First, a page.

Pandemic-era laws that paved the way for home delivery of alcohol fueled a rise in binge drinking, research shows
Many U.S. states now allow retailers, restaurants and bars to deliver alcohol to customers' homes
Researchers say the laws were passed without regard to the potential public health impact
WEDNESDAY, June 28, 2023 (HealthDay News) -- During the COVID-19 pandemic home liquor delivery soared in the United States, as did binge drinking along with it, a new study finds.
"'Home delivery’ refers to when restaurants, bars or retailers use their own employees or a third-party delivery system such as DoorDash or Uber Eats to deliver alcohol to consumers’ homes," said researcher Elyse Grossman, a social and behavioral sciences administrator at the U.S. National Institute on Drug Abuse. "Although the number of states that allowed home delivery was already trending upwards during the last two decades, the COVID-19 pandemic dramatically increased these numbers."
Grossman's team analyzed legal databases and found that more states permitted home delivery during the pandemic. In January 2020, 21 states permitted home delivery of alcohol by retailers, which grew to 38 states by January 2022.
The number of states permitting home delivery of alcohol by restaurants or bars rose from 23 states to 39 states.
The findings were presented Tuesday at a meeting of the Research Society on Alcohol, in Bellevue, Wash.
"Although data from early in the pandemic showed large increases in alcohol sales, it was unclear at that time if individuals were increasing their alcohol consumption or only stockpiling the alcohol," Grossman said in a meeting news release.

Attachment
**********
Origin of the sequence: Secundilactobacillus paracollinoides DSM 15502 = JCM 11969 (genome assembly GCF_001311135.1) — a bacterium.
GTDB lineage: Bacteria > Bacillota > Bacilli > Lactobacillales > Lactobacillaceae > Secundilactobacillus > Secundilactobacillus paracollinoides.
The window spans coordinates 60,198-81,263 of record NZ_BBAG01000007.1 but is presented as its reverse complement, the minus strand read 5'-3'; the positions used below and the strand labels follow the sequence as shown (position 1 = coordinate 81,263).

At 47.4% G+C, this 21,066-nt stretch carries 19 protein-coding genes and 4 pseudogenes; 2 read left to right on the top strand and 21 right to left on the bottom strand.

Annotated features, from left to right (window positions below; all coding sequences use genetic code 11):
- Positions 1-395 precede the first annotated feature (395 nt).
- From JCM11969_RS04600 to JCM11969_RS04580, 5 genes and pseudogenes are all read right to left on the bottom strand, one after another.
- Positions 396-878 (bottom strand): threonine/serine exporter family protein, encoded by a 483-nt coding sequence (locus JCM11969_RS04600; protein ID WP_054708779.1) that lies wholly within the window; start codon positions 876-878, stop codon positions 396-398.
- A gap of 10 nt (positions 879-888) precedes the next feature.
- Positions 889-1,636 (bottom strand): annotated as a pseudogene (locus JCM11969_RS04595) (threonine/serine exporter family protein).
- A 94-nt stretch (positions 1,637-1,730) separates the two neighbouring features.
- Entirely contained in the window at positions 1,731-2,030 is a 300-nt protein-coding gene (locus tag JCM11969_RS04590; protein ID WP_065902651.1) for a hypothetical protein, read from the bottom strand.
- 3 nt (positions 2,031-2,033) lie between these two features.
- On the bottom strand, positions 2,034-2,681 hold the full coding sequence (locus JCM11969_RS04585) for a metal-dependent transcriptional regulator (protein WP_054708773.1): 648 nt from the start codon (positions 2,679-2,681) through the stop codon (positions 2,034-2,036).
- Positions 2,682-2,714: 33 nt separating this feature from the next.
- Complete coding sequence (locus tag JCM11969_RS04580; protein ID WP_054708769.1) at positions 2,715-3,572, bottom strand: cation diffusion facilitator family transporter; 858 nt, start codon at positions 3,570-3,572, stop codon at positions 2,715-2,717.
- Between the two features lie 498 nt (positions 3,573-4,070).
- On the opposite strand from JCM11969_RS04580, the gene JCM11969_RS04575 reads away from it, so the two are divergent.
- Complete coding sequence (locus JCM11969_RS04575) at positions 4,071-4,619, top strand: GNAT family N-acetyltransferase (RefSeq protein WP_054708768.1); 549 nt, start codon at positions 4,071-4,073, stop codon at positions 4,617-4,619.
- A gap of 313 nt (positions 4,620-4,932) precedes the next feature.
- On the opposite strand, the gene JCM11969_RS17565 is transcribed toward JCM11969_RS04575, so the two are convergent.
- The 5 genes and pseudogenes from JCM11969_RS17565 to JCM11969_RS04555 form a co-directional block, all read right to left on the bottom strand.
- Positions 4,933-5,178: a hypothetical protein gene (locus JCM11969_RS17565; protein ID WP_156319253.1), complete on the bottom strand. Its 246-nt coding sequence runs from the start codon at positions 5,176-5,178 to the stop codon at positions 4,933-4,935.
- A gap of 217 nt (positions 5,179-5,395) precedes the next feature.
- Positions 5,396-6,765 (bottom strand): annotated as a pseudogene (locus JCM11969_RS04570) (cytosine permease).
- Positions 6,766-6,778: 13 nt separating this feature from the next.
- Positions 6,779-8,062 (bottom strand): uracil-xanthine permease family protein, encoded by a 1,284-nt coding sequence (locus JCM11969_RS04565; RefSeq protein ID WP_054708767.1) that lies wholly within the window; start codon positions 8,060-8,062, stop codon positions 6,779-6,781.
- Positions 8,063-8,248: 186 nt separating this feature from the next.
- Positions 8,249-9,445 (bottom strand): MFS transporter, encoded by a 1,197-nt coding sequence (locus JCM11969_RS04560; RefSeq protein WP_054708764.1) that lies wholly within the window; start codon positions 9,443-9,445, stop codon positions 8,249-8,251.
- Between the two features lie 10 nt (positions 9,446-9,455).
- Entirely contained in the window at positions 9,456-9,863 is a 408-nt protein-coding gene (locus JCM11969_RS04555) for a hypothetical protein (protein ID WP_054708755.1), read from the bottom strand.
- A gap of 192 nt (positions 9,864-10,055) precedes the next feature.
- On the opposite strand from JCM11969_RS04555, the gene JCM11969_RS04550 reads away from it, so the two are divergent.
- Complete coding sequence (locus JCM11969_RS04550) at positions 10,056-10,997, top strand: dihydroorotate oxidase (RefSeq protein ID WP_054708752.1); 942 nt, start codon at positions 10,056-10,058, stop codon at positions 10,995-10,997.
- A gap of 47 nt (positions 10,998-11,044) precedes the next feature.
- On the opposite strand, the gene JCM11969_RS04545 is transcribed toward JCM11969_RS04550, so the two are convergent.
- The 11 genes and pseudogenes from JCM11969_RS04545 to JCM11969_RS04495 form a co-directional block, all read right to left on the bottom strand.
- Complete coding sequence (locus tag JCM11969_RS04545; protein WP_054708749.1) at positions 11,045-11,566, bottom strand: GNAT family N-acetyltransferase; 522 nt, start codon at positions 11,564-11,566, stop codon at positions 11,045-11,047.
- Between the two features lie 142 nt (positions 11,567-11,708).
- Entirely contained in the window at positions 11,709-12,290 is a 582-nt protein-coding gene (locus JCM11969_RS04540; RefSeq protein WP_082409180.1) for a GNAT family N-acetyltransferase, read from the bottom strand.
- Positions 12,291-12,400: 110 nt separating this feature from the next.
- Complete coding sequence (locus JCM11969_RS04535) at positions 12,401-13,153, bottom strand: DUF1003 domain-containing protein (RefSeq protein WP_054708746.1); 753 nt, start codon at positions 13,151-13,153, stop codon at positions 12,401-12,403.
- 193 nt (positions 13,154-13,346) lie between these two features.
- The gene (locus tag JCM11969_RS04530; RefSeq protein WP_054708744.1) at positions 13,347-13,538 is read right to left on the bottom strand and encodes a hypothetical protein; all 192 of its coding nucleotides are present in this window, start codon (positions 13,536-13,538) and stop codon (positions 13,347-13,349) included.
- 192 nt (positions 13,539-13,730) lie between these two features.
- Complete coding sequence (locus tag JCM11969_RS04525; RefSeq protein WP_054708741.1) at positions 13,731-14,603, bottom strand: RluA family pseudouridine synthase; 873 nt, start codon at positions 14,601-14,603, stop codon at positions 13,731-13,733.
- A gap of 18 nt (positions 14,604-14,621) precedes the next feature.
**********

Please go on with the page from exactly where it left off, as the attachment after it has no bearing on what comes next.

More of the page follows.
"In May 2020, we conducted an online survey of U.S. adults ages 21+ living throughout the country; the final sample included 838 participants," she said. "We found that, of the adults who obtained at least some of their alcohol via delivery, they reported consuming significantly more alcohol and binge drinking significantly more often than participants who did not obtain their alcohol through delivery."
Although many states expanded their home delivery laws as a way to help businesses, Grossman said few considered the potential consumer on public health.
"In the future, it is important that public health be given greater weight when states are considering policy decisions which increase access to alcohol," she said.
"Furthermore, although we did not examine youth drinking habits -- given the increase in access to alcohol for youth via expanded home delivery laws, and the fact that retailers and third-party delivery drivers often do not check IDs -- we hypothesize that youth drinking habits were probably also negatively impacted by expanded home delivery laws and strongly urge future research in this area," Grossman said.
Lisa Hawkins is chief of communications and public affairs for the Distilled Spirits Council, which represents the spirits industry.
Reacting to the new report, she noted that, “During the COVID pandemic, several states adopted emergency measures to permit the delivery of alcohol products from restaurants and liquor stores to reduce the risks to patrons and hospitality industry workers, while also trying to keep afloat hundreds of thousands of hospitality businesses. This new research should be interpreted with caution, given it was a small sample size and was conducted at the very early stages of the pandemic in the U.S."
Hawkins added that "The findings also contradict the two leading federal surveys on alcohol consumption, which reported that nearly 9 out of 10 U.S. adults 21 years and older said they drank the same or less than they did pre-pandemic and underage drinking dropped to its lowest level during the pandemic.”
Findings presented at medical meetings are considered preliminary until published in a peer-reviewed journal.
The U.S. National Institute on Alcohol Abuse and Alcoholism has more about alcohol and health.
SOURCE: Research Society on Alcohol, news release, June 27, 2023; Statement, Lisa Hawkins, Chief of Communications and Public Affairs, Distilled Spirits Council
The ease of getting alcohol delivered to your home may prompt you to drink more.